Before we get started with the music, a few pieces of business that I need to deal with. First accompany this essay is a list of 27 bands/ songs that I think have held up in quality and stayed with me all these years. All of these bands were on major labels or major Indies at the time that I am writing about. I have limited my self to major label stuff, because these were the ones that we able to get at least an airing on MTV and radio. Most were also covered in the main stream corporate rock magazines, as well as the major indie ‘zines. There were more than a few bands that I dropped off this list due to their indie status. I feel the need to stress up front that these are MY picks as the best overlooked stuff from the 'splinters' era.
My second order of biz, is to answer the inevitable question as to why I have chosen 1990 to 1996 as the time span I am covering here. The answer is quite simple. That was the time period that I really got into the then CURRENT music. After ’96 I was really starting to look into the past and listen to old stuff from the Metal, punk, Rockabilly and garage rock era. 1996 was also the last time I truly recall being excited by NEW music. 1996 was also the year that President Clinton signed Rock and Rolls death warrant, the Telecom act of 1996. The Telecom act changed radio in such a way that fewer and fewer bands even had a chance to get air play than in the years leadi ng up the the Telecom Act. It affected Rock'n'Roll, as much as the advent of MTV changed the marketing of music in the early 80’s.
Now on to the music. What I have done is group the bands into sets. I intend to have a new set added to this piece every so often (like when I am done writing it), but until then, here are the sets and the bands I plan to cover.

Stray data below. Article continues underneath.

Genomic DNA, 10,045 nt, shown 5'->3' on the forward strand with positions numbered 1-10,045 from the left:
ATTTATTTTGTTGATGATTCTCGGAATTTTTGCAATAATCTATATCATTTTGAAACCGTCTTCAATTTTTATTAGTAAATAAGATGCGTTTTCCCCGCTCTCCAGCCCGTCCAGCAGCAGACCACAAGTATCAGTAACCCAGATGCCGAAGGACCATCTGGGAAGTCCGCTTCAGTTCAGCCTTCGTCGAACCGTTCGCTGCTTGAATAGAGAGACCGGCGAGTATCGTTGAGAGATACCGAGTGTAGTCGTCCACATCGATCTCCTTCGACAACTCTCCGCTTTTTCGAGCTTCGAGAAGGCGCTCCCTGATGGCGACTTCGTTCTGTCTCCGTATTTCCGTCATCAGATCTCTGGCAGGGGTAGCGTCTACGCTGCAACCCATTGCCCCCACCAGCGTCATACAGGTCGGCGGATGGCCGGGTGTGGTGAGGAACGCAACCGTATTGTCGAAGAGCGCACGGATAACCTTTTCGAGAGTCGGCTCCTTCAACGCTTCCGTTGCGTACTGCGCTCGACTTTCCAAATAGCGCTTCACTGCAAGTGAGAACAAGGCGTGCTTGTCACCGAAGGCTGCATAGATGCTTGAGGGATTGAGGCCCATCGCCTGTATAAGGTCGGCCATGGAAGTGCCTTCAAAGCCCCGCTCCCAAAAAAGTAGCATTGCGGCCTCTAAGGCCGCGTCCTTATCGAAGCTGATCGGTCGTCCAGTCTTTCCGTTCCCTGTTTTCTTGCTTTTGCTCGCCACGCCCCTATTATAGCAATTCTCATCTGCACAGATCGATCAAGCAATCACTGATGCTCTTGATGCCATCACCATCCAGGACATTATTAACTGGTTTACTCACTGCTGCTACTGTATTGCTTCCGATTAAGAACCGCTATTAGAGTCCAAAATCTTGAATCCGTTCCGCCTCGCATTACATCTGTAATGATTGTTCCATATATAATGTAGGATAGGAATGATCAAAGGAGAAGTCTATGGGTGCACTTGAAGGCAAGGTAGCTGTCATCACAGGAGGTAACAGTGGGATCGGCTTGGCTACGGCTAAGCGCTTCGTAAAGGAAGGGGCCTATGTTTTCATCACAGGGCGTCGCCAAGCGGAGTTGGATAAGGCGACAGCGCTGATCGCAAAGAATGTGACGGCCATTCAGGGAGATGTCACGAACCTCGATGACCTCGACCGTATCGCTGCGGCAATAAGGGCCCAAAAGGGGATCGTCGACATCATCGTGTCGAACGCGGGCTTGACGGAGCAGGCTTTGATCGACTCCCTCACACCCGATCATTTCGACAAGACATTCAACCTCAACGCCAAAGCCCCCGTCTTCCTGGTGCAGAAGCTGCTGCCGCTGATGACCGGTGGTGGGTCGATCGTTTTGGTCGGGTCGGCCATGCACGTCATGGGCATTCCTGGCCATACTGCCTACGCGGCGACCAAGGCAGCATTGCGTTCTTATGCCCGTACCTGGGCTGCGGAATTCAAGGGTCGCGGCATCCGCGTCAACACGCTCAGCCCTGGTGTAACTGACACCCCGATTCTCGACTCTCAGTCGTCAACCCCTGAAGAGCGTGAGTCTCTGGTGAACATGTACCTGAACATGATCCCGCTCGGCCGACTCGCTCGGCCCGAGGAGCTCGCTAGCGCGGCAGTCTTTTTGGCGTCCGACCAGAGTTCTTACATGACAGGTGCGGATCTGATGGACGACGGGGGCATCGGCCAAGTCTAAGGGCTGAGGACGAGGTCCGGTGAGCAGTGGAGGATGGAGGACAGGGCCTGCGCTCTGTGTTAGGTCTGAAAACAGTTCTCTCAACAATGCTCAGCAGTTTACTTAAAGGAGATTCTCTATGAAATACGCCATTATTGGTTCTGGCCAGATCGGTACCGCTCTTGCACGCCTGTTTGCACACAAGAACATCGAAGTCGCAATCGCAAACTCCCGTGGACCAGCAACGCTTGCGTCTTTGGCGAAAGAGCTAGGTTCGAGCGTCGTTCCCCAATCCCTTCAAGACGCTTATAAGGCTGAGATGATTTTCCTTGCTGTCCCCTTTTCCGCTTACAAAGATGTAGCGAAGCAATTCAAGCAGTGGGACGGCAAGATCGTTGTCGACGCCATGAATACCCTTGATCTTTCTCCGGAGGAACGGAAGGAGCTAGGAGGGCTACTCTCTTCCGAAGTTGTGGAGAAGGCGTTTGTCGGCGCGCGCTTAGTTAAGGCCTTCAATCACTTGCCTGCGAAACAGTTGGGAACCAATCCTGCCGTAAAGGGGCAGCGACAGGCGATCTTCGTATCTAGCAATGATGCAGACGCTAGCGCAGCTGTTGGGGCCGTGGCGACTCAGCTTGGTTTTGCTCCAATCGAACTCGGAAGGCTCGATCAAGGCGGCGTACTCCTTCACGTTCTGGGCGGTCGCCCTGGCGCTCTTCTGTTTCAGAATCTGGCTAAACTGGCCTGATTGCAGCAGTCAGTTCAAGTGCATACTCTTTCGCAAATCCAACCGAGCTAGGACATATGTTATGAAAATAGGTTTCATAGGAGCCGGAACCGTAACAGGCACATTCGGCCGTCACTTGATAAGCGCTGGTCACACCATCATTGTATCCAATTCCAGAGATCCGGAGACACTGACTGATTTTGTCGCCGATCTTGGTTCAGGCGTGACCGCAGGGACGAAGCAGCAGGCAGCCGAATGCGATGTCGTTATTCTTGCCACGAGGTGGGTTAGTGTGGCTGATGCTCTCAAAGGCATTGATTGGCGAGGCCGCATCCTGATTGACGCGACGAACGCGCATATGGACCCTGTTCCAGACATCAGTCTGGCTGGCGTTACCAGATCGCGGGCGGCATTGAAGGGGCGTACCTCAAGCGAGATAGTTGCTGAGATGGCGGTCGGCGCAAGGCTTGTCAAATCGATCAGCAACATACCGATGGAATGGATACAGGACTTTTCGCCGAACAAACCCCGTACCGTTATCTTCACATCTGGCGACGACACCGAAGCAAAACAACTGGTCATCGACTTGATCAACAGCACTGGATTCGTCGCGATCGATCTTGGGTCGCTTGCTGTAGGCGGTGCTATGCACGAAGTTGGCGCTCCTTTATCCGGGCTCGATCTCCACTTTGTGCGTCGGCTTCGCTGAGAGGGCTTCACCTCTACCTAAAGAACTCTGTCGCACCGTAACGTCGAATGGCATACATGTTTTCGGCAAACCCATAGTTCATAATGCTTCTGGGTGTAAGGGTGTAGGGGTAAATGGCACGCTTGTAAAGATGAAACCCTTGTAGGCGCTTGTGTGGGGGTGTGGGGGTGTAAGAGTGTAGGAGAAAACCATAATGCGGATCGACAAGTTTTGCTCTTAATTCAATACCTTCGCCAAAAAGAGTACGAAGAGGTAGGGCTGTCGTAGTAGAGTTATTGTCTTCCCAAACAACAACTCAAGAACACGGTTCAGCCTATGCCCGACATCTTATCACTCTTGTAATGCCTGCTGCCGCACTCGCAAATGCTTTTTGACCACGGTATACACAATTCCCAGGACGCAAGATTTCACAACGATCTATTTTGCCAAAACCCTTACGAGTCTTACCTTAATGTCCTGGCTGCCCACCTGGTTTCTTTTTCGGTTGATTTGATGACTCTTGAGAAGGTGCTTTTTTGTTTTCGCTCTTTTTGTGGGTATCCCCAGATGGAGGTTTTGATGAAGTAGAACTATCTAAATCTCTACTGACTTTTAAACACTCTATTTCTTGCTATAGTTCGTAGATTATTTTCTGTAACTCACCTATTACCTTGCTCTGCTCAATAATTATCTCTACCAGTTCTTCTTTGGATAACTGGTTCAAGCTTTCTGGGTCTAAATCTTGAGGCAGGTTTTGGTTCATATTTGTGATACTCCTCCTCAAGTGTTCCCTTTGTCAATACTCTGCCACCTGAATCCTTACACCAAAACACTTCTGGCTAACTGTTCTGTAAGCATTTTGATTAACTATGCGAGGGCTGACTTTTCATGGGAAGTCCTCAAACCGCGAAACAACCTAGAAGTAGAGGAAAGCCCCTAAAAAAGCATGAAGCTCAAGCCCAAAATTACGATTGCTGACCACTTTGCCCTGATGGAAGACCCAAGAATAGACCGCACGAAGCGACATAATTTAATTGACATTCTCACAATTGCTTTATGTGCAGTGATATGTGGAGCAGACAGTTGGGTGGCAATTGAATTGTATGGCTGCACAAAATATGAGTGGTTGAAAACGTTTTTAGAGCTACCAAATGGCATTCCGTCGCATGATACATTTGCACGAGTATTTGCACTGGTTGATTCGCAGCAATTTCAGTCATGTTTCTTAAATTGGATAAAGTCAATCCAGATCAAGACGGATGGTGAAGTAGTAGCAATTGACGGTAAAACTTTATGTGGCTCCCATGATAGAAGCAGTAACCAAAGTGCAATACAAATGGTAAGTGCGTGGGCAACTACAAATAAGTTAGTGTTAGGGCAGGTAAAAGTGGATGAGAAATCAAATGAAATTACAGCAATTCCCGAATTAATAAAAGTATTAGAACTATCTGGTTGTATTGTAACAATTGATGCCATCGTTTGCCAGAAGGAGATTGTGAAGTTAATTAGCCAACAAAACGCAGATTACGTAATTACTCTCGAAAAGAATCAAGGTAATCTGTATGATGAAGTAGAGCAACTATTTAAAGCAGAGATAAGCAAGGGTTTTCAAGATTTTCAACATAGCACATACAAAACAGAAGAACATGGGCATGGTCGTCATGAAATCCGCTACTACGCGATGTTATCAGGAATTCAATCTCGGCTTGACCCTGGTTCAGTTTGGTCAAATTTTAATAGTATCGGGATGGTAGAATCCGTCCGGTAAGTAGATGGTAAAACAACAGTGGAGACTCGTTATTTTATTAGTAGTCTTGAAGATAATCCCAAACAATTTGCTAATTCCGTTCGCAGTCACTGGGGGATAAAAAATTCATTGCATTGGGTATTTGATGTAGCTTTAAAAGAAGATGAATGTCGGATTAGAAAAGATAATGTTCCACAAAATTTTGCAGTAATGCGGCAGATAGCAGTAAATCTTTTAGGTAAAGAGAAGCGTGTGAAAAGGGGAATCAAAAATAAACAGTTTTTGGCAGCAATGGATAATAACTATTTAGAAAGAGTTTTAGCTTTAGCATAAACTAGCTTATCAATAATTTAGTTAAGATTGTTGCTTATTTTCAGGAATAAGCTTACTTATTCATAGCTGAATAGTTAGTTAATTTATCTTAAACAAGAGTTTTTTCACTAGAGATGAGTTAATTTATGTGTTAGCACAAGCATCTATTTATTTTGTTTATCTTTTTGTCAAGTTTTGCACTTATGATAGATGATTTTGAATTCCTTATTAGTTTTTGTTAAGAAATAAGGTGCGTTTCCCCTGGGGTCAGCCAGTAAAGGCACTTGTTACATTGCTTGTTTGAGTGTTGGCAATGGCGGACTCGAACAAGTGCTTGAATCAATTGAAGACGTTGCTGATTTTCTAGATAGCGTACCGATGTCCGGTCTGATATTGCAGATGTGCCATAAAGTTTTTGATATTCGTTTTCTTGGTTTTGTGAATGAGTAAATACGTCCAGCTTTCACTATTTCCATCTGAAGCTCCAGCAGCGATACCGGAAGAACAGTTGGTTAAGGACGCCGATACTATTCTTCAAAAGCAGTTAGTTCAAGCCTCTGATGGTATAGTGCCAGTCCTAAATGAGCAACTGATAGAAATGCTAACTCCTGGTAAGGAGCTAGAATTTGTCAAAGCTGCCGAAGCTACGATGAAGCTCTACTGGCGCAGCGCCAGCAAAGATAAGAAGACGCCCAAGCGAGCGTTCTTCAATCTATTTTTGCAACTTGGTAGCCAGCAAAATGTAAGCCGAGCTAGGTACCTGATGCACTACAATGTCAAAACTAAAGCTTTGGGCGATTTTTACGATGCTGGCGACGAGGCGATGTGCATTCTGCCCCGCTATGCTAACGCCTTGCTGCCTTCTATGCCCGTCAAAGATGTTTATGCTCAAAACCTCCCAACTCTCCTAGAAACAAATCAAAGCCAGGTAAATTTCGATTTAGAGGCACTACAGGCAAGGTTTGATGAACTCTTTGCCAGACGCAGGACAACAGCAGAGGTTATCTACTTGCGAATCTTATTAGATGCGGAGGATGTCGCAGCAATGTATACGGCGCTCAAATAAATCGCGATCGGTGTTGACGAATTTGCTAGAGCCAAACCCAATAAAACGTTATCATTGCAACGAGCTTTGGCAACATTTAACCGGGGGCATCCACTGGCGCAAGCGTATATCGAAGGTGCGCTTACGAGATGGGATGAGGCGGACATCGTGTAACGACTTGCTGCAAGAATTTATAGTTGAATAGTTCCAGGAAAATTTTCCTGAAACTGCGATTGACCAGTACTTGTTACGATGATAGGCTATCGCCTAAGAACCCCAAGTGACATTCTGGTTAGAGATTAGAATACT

We did it first, Proto Alternatives:
1 King’s X
4 Mother Love Bone
Hey We're From Seattle too!
5 Screaming Trees
We got cash, time for the Side Projects
9 Temple of the Dog
Follow for Now, Princes of X:
10 Galactic Cowboys
11 Atomic Opera
12 4 Non Blondes
13 Dead Can Dance
Punky, Noisy Power Pop For Alternatives:
14 Goo Goo Dolls
15 Psyclone Rangers
Lost in Middle America?
18 Season to Risk
20 Animal bag
From the Heavy Legions:
22 Monster Magnet
24 Life of Agony
25 Type O Negative
26 White Zombie
27 Dream Theater
 Who Blender magazine in their September 2003 issue voted the 34th worst band of all time. Other first wave of alt bands that made that list? Blind Melon, Toad the wet Sprocket, the Goo Goo Doll, The Spin Doctors, Crash Test Dummies, and Primus.
 It’s a shame that some billionaire didn’t scoop up these guys and launch a new music channel with established former MTV VJ’s and folks running and writing for the better rock magazine’s, (throw in a few musicians) running things.
 All hate mail can be sent to me at firstname.lastname@example.org please indicate the subject line as Alternative Hate Mail or Your bands are lame.
Saturday, October 2, 2010
Lady Killer by Ed McBain
Lady Killer is the 7th of the 87th Precinct novels. It's a classic set up for a cop drama, early in the day a note is delivered to the front desk saying that someone is going to kill a lady at 8pm. The cast of